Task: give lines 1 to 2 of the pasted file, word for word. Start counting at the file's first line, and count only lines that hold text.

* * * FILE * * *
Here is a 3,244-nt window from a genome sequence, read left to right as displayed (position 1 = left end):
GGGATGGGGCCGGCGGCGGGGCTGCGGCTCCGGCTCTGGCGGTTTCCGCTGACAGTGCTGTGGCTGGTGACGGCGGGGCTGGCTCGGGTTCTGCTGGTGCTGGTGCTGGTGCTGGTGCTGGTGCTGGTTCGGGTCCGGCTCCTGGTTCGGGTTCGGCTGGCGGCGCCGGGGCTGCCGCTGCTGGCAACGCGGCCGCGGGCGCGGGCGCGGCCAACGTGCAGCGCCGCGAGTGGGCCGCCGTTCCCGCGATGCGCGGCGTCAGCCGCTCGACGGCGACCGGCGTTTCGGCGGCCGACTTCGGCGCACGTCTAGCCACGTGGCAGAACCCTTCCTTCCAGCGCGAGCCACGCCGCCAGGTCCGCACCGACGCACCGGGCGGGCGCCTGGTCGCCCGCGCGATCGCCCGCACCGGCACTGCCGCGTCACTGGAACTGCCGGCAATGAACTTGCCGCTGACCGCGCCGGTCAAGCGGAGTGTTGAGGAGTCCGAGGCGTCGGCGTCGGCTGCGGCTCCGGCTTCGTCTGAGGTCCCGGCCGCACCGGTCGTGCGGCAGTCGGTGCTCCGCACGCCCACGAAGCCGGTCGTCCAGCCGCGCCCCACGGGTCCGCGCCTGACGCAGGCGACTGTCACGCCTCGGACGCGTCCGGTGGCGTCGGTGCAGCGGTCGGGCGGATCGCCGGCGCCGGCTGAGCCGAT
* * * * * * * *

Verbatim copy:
Here is a 3,244-nt window from a genome sequence, read left to right as displayed (position 1 = left end):
GGGATGGGGCCGGCGGCGGGGCTGCGGCTCCGGCTCTGGCGGTTTCCGCTGACAGTGCTGTGGCTGGTGACGGCGGGGCTGGCTCGGGTTCTGCTGGTGCTGGTGCTGGTGCTGGTGCTGGTGCTGGTTCGGGTCCGGCTCCTGGTTCGGGTTCGGCTGGCGGCGCCGGGGCTGCCGCTGCTGGCAACGCGGCCGCGGGCGCGGGCGCGGCCAACGTGCAGCGCCGCGAGTGGGCCGCCGTTCCCGCGATGCGCGGCGTCAGCCGCTCGACGGCGACCGGCGTTTCGGCGGCCGACTTCGGCGCACGTCTAGCCACGTGGCAGAACCCTTCCTTCCAGCGCGAGCCACGCCGCCAGGTCCGCACCGACGCACCGGGCGGGCGCCTGGTCGCCCGCGCGATCGCCCGCACCGGCACTGCCGCGTCACTGGAACTGCCGGCAATGAACTTGCCGCTGACCGCGCCGGTCAAGCGGAGTGTTGAGGAGTCCGAGGCGTCGGCGTCGGCTGCGGCTCCGGCTTCGTCTGAGGTCCCGGCCGCACCGGTCGTGCGGCAGTCGGTGCTCCGCACGCCCACGAAGCCGGTCGTCCAGCCGCGCCCCACGGGTCCGCGCCTGACGCAGGCGACTGTCACGCCTCGGACGCGTCCGGTGGCGTCGGTGCAGCGGTCGGGCGGATCGCCGGCGCCGGCTGAGCCGAT